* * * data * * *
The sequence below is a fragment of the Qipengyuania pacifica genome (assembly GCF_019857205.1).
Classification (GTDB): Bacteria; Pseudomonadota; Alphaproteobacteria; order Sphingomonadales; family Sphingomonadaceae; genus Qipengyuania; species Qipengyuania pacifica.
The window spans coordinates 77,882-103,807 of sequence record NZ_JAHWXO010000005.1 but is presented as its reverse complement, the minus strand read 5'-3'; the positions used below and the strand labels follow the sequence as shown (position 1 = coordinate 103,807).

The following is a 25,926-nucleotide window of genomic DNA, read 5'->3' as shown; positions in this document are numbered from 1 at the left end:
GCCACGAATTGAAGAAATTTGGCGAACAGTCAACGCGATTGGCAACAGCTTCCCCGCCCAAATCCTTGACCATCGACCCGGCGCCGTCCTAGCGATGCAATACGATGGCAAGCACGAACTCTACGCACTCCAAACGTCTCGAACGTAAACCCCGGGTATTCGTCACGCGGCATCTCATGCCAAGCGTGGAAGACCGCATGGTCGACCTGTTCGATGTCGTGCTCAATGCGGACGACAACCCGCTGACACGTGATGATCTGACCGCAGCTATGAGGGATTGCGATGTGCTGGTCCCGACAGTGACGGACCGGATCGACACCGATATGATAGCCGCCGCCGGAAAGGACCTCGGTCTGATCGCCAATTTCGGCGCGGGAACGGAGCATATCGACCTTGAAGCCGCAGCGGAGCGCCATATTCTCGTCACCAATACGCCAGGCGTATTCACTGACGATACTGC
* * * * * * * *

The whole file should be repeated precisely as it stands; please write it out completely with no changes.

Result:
The sequence below is a fragment of the Qipengyuania pacifica genome (assembly GCF_019857205.1).
Classification (GTDB): Bacteria; Pseudomonadota; Alphaproteobacteria; order Sphingomonadales; family Sphingomonadaceae; genus Qipengyuania; species Qipengyuania pacifica.
The window spans coordinates 77,882-103,807 of sequence record NZ_JAHWXO010000005.1 but is presented as its reverse complement, the minus strand read 5'-3'; the positions used below and the strand labels follow the sequence as shown (position 1 = coordinate 103,807).

The following is a 25,926-nucleotide window of genomic DNA, read 5'->3' as shown; positions in this document are numbered from 1 at the left end:
GCCACGAATTGAAGAAATTTGGCGAACAGTCAACGCGATTGGCAACAGCTTCCCCGCCCAAATCCTTGACCATCGACCCGGCGCCGTCCTAGCGATGCAATACGATGGCAAGCACGAACTCTACGCACTCCAAACGTCTCGAACGTAAACCCCGGGTATTCGTCACGCGGCATCTCATGCCAAGCGTGGAAGACCGCATGGTCGACCTGTTCGATGTCGTGCTCAATGCGGACGACAACCCGCTGACACGTGATGATCTGACCGCAGCTATGAGGGATTGCGATGTGCTGGTCCCGACAGTGACGGACCGGATCGACACCGATATGATAGCCGCCGCCGGAAAGGACCTCGGTCTGATCGCCAATTTCGGCGCGGGAACGGAGCATATCGACCTTGAAGCCGCAGCGGAGCGCCATATTCTCGTCACCAATACGCCAGGCGTATTCACTGACGATACTGC